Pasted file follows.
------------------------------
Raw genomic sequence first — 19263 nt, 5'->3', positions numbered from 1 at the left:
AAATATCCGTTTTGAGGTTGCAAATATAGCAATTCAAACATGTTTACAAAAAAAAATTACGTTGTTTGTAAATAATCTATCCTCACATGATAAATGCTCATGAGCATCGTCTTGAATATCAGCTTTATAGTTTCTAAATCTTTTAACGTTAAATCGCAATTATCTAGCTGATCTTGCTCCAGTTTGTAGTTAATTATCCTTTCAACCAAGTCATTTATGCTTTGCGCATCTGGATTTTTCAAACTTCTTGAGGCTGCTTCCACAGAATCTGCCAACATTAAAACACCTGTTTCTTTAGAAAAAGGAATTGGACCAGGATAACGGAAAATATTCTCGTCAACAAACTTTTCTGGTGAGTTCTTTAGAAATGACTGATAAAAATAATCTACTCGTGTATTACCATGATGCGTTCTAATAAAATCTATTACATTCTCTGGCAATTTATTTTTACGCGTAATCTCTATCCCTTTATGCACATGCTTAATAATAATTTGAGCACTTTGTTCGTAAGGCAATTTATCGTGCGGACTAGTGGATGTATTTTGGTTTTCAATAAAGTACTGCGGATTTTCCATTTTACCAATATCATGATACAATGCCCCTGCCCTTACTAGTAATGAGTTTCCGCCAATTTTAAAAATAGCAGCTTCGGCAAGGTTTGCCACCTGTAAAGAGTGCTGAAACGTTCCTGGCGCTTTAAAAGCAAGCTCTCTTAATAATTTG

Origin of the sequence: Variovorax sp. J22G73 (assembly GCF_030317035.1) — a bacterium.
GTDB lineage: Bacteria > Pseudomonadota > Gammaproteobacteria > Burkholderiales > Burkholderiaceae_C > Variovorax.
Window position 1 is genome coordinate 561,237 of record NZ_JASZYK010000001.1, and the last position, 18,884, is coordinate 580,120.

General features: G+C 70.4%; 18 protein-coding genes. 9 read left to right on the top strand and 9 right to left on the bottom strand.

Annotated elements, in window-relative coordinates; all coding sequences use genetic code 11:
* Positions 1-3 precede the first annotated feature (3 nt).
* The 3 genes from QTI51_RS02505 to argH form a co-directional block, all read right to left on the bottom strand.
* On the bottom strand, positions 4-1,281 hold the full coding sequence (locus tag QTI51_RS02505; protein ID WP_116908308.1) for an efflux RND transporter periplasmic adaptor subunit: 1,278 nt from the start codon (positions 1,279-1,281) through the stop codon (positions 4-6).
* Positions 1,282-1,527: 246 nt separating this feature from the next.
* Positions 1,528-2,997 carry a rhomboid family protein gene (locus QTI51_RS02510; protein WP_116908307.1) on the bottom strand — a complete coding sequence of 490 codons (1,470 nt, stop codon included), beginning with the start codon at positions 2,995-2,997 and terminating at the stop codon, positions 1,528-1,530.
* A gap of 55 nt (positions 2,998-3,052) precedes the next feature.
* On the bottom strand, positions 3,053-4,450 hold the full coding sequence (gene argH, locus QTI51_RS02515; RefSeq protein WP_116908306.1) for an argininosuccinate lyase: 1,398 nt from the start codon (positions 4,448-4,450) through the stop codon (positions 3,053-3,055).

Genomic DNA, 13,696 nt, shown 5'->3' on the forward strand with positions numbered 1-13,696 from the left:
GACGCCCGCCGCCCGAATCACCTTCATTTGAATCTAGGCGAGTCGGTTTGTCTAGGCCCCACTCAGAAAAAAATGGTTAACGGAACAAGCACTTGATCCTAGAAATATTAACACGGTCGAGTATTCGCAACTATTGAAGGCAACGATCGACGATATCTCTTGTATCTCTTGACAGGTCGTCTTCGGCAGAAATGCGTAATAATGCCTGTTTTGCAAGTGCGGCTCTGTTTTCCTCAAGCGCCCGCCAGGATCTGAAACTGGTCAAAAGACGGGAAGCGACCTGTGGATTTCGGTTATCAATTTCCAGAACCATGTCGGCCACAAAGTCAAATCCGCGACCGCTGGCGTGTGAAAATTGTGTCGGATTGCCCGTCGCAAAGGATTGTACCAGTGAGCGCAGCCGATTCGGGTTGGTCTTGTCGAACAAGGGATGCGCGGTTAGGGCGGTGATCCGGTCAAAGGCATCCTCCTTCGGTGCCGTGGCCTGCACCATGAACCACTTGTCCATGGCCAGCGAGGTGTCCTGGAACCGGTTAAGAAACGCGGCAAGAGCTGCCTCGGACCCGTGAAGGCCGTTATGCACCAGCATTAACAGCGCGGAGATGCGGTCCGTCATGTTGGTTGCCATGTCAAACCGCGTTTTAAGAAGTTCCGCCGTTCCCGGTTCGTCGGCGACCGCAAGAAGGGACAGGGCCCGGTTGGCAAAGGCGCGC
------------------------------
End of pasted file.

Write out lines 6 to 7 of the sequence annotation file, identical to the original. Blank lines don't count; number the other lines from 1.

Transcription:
General features: G+C 70.4%; 18 protein-coding genes. 9 read left to right on the top strand and 9 right to left on the bottom strand.

Annotated elements, in window-relative coordinates; all coding sequences use genetic code 11: